Search Images Maps Play YouTube News Gmail Drive More »
Sign in
Screen reader users: click this link for accessible mode. Accessible mode has the same essential features but works better with your reader.

Patents

  1. Advanced Patent Search
Publication numberUS7835466 B1
Publication typeGrant
Application numberUS 11/786,762
Publication dateNov 16, 2010
Priority dateFeb 16, 2007
Fee statusPaid
Also published asUS8149954, US20110080939
Publication number11786762, 786762, US 7835466 B1, US 7835466B1, US-B1-7835466, US7835466 B1, US7835466B1
InventorsMarcus Marrow, Shih-Ming Shih
Original AssigneeLink—A—Media Devices Corporation
Export CitationBiBTeX, EndNote, RefMan
External Links: USPTO, USPTO Assignment, Espacenet
Baseline wander compensation for perpendicular recording
US 7835466 B1
Abstract
Baseline wander is removed. A first decision signal is generated from an input signal using a first detector. Baseline wander associated with the input signal is estimated using the first decision signal. The estimated baseline wander is removed from the input signal. A second decision signal is generated from the input signal with the baseline wander removed using a second detector.
Images(7)
Previous page
Next page
Claims(10)
1. A system for removing baseline wander, comprising:
a first detector configured to generate a first decision signal from an input signal, wherein the input signal is associated with perpendicular recording on a magnetic disk;
a processor configured to:
estimate baseline wander associated with the input signal using the first decision signal; and
remove the estimated baseline wander from the input signal; and
a second detector configured to generate a second decision signal from the input signal with the baseline wander removed.
2. A system as recited in claim 1, wherein the first detector includes a decision feedback equalizer (DFE).
3. A system as recited in claim 1, wherein the second detector includes a Viterbi decoder.
4. A system as recited in claim 1 further includes a finite impulse response (FIR) filter, wherein the input signal is obtained from the FIR filter.
5. A system as recited in claim 1, wherein the processor is configured to estimate including by estimating a tail associated with baseline wander.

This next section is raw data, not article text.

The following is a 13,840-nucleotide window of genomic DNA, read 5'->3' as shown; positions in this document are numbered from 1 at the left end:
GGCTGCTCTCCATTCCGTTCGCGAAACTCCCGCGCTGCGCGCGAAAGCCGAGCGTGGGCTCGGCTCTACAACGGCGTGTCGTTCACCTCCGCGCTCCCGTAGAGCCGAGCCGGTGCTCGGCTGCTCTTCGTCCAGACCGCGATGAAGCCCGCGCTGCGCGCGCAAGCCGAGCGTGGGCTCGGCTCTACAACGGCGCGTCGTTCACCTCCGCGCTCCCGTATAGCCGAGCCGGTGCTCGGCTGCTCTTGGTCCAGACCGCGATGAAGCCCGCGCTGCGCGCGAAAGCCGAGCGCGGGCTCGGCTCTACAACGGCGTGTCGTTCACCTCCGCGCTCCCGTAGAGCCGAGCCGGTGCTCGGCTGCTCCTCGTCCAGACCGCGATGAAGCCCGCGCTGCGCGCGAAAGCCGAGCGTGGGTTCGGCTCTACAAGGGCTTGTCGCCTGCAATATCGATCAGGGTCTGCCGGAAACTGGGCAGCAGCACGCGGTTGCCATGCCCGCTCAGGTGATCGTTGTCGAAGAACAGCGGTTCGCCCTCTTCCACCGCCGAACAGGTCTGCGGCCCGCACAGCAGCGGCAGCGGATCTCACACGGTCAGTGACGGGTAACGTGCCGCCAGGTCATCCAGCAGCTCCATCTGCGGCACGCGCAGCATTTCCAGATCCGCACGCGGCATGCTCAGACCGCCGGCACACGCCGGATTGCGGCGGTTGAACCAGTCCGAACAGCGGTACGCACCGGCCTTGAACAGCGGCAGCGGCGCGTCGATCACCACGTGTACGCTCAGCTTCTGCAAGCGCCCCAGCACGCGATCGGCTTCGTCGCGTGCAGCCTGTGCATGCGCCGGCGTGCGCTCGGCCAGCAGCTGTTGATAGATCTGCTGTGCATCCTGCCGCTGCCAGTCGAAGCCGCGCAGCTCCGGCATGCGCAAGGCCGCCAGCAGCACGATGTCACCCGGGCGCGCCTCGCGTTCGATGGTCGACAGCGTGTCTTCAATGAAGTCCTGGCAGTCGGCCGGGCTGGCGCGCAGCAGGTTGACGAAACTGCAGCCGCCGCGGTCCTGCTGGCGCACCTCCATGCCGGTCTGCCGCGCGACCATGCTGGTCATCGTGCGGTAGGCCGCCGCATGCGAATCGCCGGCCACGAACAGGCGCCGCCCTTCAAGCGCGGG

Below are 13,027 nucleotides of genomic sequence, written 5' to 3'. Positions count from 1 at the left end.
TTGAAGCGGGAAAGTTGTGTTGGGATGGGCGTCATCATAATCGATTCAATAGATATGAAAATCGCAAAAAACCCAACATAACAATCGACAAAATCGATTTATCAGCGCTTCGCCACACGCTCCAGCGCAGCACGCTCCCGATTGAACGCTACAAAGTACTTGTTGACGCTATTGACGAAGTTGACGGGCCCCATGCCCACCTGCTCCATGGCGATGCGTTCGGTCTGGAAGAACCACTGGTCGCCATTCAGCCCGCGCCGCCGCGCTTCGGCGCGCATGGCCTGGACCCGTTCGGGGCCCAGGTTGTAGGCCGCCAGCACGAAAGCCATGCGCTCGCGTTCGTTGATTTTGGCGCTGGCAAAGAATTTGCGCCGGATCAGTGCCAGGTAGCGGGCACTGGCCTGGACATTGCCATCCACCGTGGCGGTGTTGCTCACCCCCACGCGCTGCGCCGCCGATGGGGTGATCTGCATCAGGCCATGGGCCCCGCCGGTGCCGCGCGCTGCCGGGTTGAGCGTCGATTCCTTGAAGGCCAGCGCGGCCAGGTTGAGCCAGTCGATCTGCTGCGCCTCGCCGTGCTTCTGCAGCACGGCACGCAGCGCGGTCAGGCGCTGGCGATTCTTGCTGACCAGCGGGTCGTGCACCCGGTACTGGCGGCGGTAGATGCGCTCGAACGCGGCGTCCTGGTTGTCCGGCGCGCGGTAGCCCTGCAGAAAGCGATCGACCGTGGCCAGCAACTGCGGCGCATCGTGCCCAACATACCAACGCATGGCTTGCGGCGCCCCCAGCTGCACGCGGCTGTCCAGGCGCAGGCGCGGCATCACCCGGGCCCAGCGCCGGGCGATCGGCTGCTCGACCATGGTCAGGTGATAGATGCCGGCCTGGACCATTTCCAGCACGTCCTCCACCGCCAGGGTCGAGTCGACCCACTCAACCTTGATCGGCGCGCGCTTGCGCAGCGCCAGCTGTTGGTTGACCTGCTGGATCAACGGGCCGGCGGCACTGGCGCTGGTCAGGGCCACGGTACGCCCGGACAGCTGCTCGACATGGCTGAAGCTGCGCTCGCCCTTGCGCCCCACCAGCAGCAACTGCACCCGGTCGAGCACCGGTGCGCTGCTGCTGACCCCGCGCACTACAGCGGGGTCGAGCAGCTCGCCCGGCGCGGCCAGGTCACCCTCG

6. A system as recited in claim 1, wherein the processor is configured to estimate including by using a first order pole.
7. A system as recited in claim 1, wherein the processor is configured to estimate including by selecting value(s) for one or more parameter(s).
8. A system as recited in claim 1, wherein the processor is configured to estimate including by selecting value(s) for one or more parameter(s) that are selected simultaneously with value(s) for one or more parameter(s) associated with the second detector.
9. A system as recited in claim 1, wherein the processor is configured to estimate including by selecting value(s) for one or more parameter(s) that are selected simultaneously with value(s) for one or more parameter(s) associated with a finite impulse response (FIR) filter.
10. A system as recited in claim 1, wherein the first detector is configured to generate the first decision signal including by performing detection on the input signal with the estimated baseline wander removed to obtain the first decision signal.
Description
CROSS REFERENCE TO OTHER APPLICATIONS

This application claims priority to U.S. Provisional Patent Application No. 60/901,956 entitled BASELINE WANDER COMPENSATION CIRCUIT FOR PERPENDICULAR RECORDING SYSTEM filed Feb. 16, 2007 which is incorporated herein by reference for all purposes.

BACKGROUND OF THE INVENTION

Recordings on a magnetic disk can be performed either longitudinally or perpendicularly. In longitudinal recording, information is stored within or parallel to the plane of the magnetic disk. In perpendicular recording, information is stored perpendicular to the plane. Longitudinal recording products have been commercially available for some time; new perpendicular recording products are being developed because of the potential for much higher storage capacity compared to longitudinal recording.

Perpendicular recording has some issues associated with it that were not previously encountered or were not as noticeable with longitudinal recording; baseline wander is one such issue. Although there are techniques that address baseline wander, they may be unattractive due to a variety of reasons. For example, some existing techniques add noise, have a slower response time than the baseline wander, and/or discard some of the signal, thus reducing the amount of signal used in error correction decoding. New techniques for dealing with baseline wander that overcome some or all of these drawbacks would be attractive.

BRIEF DESCRIPTION OF THE DRAWINGS